The NHL’s new seeding system has been criticized previously, but it seemed that parity in the league would render the problems relatively minimal. And that has been true, so far. No team has missed the playoffs while collecting more standings points than a team who made the playoffs.
However, the somewhat unexpected weakness of the Pacific Division is going to bring those problems to a crescendo come April in a couple different ways.
The problem and why it didn’t matter
We saw the flaw to some extent last year. The Central Division was the powerhouse, claiming five of eight playoff spots, the maximum available to teams in any single conference.
The Anaheim Ducks ran away with the Division and took the Conference regular season title. That means they play the bottom of the two wild card seeds. They drew the Winnipeg Jets.
Both of the wild card teams from the Central — the Jets and the Minnesota Wild — finished with more points than the Calgary Flames, who finished third in the Pacific. An acceptable oddity of the current seeding system. Both teams made the playoffs and the Flames had more points than the Dallas Stars, who had the most points of any Western Conference team not in the postseason.
For the Ducks, this meant that taking first place didn’t actually earn them the right to play the worst team coming out of the Western Conference. Arguably you would have rather faced either the Vancouver Canucks or the Flames over the two wild card teams in the Central.
But the Ducks won their series.
So this didn’t wind up being a problem. Or at least there wasn’t public griping.
Problems with the system were seen, but two things would have to happen for there to be any public complaints inside the NHL. A team would have to miss the postseason while having more points than a team who makes it. Or a top-seeded team would have to lose their first round match to a team who was head and shoulders above the third place finisher in the weaker division.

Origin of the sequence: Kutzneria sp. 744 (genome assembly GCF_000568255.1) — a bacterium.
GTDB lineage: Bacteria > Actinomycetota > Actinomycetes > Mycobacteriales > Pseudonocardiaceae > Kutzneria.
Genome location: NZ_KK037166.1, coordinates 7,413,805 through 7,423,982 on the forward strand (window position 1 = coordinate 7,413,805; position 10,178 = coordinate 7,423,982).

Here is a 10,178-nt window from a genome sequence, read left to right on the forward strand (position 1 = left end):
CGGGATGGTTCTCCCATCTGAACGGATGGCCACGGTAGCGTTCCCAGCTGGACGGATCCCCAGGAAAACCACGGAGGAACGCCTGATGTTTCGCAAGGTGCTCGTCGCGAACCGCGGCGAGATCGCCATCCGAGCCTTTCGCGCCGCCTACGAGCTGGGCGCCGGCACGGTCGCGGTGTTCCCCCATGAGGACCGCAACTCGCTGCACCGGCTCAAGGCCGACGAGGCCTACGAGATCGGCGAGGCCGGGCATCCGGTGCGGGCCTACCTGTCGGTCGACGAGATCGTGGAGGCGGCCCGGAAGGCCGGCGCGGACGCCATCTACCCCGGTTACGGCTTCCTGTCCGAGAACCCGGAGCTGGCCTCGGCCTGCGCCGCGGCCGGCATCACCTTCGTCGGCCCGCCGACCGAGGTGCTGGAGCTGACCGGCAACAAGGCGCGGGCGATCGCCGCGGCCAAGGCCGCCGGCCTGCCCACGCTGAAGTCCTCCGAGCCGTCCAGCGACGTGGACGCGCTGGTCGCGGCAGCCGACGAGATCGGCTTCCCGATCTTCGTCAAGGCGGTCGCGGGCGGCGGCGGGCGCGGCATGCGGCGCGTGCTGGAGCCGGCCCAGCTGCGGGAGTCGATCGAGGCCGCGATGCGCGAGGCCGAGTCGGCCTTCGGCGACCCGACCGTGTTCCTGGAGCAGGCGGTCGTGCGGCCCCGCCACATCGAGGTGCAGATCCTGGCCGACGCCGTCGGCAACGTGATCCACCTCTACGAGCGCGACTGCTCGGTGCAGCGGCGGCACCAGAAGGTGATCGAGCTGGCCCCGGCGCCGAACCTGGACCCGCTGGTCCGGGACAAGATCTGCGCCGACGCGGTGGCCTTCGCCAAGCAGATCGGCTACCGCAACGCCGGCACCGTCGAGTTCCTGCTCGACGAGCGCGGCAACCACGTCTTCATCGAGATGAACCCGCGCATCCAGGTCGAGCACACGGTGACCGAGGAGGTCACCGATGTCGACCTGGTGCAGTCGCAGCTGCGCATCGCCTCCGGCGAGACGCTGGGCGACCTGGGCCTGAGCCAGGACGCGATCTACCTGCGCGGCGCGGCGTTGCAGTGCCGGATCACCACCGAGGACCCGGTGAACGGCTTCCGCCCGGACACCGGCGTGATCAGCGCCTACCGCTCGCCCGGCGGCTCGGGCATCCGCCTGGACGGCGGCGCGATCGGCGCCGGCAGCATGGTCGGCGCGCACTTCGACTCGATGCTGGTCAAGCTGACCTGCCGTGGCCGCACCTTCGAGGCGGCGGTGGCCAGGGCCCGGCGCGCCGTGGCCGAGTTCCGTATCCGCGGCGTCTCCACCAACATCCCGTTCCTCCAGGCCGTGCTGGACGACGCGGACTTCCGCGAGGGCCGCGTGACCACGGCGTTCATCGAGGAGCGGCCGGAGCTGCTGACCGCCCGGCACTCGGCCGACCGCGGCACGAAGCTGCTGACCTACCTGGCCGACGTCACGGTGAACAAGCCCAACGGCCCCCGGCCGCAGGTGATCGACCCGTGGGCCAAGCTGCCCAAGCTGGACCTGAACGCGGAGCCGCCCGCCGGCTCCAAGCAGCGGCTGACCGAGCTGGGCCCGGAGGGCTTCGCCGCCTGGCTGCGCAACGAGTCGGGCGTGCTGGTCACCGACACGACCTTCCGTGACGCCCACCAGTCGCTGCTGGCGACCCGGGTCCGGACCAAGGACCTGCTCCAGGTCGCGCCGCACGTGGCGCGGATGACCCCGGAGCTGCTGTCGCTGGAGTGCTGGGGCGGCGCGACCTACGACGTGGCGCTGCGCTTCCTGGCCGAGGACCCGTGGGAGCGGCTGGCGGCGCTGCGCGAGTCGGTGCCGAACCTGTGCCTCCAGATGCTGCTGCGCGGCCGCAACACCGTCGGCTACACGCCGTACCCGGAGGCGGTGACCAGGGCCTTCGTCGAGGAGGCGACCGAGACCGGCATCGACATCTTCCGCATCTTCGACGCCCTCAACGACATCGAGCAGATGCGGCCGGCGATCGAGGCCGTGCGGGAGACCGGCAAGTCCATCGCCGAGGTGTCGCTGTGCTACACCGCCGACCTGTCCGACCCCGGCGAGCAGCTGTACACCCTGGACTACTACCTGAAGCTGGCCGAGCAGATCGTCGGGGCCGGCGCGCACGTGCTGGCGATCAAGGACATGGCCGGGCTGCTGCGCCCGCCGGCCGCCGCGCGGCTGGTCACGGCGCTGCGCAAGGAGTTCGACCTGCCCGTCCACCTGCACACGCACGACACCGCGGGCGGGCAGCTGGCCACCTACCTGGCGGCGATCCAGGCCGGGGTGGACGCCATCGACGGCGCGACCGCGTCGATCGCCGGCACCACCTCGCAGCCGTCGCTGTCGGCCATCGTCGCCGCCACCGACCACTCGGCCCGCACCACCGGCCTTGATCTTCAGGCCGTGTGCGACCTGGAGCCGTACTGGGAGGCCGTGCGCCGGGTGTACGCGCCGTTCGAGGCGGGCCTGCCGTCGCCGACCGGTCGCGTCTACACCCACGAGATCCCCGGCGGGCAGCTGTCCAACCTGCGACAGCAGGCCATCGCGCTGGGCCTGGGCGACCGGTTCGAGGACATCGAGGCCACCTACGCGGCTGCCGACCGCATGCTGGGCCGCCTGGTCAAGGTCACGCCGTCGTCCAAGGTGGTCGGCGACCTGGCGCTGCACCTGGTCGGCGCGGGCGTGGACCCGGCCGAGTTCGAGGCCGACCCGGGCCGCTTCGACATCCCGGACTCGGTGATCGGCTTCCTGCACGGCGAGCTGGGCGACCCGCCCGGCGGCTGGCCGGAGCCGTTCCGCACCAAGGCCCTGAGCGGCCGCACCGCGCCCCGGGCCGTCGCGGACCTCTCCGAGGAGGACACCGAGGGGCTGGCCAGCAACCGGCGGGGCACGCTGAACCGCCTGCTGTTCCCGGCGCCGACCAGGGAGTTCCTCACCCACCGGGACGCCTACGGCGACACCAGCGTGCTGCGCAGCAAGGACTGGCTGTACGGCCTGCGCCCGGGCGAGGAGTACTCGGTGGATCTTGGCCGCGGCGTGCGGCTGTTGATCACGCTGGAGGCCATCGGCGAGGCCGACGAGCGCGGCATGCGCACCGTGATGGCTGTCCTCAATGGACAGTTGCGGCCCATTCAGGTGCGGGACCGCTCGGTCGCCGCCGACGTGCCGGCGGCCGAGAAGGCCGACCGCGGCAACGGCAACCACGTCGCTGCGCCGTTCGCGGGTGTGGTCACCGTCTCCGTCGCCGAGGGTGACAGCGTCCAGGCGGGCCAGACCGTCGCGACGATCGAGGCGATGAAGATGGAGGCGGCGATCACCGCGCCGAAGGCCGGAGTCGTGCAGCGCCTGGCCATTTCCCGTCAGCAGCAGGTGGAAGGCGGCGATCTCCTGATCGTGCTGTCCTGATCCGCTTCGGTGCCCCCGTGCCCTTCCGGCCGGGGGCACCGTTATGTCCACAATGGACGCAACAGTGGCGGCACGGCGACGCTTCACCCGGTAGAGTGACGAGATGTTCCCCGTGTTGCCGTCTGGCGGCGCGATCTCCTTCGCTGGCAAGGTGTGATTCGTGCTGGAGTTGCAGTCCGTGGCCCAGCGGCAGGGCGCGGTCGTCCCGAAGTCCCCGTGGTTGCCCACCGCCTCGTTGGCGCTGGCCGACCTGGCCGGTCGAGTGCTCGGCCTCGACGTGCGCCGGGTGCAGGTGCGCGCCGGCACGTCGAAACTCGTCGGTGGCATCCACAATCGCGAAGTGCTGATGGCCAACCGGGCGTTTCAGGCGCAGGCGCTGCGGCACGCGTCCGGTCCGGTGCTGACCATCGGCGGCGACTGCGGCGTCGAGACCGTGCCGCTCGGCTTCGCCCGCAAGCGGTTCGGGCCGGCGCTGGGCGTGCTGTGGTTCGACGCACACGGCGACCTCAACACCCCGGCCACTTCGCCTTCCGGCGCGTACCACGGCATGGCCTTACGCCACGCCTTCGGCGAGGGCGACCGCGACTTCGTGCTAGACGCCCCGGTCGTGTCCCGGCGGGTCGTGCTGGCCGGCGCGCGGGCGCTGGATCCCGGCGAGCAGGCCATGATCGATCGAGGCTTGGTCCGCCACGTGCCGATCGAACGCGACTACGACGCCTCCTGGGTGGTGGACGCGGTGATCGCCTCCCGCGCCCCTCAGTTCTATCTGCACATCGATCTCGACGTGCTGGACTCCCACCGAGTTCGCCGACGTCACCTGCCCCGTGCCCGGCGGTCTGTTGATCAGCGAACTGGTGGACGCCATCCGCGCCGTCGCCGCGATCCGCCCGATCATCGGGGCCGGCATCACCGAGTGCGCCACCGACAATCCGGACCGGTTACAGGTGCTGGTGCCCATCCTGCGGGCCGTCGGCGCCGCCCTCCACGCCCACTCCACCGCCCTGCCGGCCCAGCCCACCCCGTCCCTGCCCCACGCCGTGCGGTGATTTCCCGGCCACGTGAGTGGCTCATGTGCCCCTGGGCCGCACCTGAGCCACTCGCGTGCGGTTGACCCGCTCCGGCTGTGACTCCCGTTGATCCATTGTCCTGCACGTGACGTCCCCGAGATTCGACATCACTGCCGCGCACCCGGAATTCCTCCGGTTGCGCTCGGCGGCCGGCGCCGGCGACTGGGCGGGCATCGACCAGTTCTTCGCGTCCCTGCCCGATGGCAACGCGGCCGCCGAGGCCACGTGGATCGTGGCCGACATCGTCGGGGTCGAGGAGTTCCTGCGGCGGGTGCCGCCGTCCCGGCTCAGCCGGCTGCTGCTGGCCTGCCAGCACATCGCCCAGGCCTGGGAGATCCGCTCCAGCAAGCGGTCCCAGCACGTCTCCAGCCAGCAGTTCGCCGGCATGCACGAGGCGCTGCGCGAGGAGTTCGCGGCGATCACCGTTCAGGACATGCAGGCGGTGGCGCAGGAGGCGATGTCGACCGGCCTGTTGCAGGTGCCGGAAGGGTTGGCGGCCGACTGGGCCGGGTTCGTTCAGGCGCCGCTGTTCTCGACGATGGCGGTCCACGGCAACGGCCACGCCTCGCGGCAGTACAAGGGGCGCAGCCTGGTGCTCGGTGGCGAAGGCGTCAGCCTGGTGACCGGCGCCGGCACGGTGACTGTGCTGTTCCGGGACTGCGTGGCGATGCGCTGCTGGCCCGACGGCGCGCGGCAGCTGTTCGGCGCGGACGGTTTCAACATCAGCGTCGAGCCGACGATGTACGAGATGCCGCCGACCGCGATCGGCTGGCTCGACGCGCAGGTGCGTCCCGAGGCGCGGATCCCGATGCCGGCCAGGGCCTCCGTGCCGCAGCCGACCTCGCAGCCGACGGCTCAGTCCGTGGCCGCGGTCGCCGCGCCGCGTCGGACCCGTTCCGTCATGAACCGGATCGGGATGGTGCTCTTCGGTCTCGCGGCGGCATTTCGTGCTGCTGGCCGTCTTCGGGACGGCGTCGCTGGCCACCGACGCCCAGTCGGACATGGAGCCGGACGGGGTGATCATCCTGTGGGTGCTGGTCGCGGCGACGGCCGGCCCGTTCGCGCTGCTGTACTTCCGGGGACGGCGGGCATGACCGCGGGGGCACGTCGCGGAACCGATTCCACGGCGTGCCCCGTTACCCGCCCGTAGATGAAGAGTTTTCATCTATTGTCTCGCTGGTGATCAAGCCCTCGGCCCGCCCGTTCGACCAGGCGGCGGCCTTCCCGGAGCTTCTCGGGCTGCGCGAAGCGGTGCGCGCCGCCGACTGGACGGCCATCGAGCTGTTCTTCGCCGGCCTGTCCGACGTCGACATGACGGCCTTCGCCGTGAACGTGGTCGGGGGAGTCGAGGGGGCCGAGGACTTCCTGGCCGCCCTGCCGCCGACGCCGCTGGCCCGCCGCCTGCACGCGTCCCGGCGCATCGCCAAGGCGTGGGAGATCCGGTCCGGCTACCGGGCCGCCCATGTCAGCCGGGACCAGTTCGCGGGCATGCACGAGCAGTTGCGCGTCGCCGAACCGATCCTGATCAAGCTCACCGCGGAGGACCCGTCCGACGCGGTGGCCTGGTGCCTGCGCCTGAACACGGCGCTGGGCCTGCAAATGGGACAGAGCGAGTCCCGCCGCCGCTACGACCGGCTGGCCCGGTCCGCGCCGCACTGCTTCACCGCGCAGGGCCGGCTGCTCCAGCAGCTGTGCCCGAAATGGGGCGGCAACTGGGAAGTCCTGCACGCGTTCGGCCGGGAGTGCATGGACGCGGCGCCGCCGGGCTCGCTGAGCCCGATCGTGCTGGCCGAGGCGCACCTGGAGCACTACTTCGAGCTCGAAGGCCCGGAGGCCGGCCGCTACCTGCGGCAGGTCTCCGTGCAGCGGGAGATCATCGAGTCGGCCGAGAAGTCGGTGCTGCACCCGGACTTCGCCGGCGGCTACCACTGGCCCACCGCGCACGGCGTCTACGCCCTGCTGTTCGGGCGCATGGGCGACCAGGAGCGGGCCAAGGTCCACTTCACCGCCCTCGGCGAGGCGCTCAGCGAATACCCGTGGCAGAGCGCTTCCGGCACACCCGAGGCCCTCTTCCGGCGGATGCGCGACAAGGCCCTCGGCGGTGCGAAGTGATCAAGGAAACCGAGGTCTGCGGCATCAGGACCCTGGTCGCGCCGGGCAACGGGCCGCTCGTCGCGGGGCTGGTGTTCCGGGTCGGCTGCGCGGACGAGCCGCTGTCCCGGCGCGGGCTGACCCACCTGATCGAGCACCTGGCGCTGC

This year, the Western Conference is on pace for both of those things to happen. The Kings are running away with the Pacific Division, carrying eight more points than the second place San Jose Sharks.
With how things stand right now, that’s bad news for the Kings.
Entering Tuesday’s games six teams in the Central have enough points to be in the top three in the Pacific despite playing in a more challenging division. In fact, the only team from the Central who wouldn’t are the Jets, and they’re just one point back from the third place Canucks and have two games in hand.
For their troubles, the Kings would draw the Minnesota Wild, if the playoffs started right now. Meanwhile, the Sharks would play the Canucks.
The Sharks and Canucks are the only two teams in either conference who are inside the playoff picture but have a negative goal differential. With a win on Tuesday, the Canucks move just one win up from fewest in the NHL and the Sharks, next to the Canucks, have the fewest wins of any team inside the playoffs in either conference.
So the Sharks and their 4-9-0 home record draw the team who is allowing the most goals per game of any playoff team in the West, who has won the fewest games in the NHL, has the worst score-adjusted Corsi For percentage of a Western playoff team, has a 23rd ranked power play and the 22nd ranked penalty kill.
Here’s a statistical breakdown of all the Western Conference playoff teams as of Tuesday, December 22.
|Los Angeles Kings||+10||2.47||2.19||56.50%|
|St. Louis Blues||+5||2.54||2.40||53.30%|
|San Jose Sharks||-3||2.64||2.76||49.70%|
The Wild aren’t the most feared team in the West by any stretch, but if you get to pick the team you’re facing, you’re probably picking the Canucks 100 times out of 100. They aren’t a playoff team. But here they are, a playoff team and the top two teams in the West will draw the Wild and Predators while another team who is marginally a playoff team draws the Canucks.
It’s a tough situation for the Kings and a first round out at the hands of the Wild in this scenario would be a frustrating outcome for fans and one team’s front office. (Not to mention the Avalanche fans who are golfing early when they had more points than a team who is in the playoffs and drew the second worst team in the first round.)
The adage that you have to be able to beat everyone to get to the Stanley Cup is true. If you can’t beat the Wild in the first round, what makes you think you’ll beat the team you’d meet in the second round? Nonetheless, the seeding system exists for a purpose and every team will gladly take an easier match to start the postseason. This seeding system is broken and we’re on track for it to create a frustrating postseason in the Western Conference.
Dustin Nelson writes about news and the Minnesota Wild for The Hockey Writers.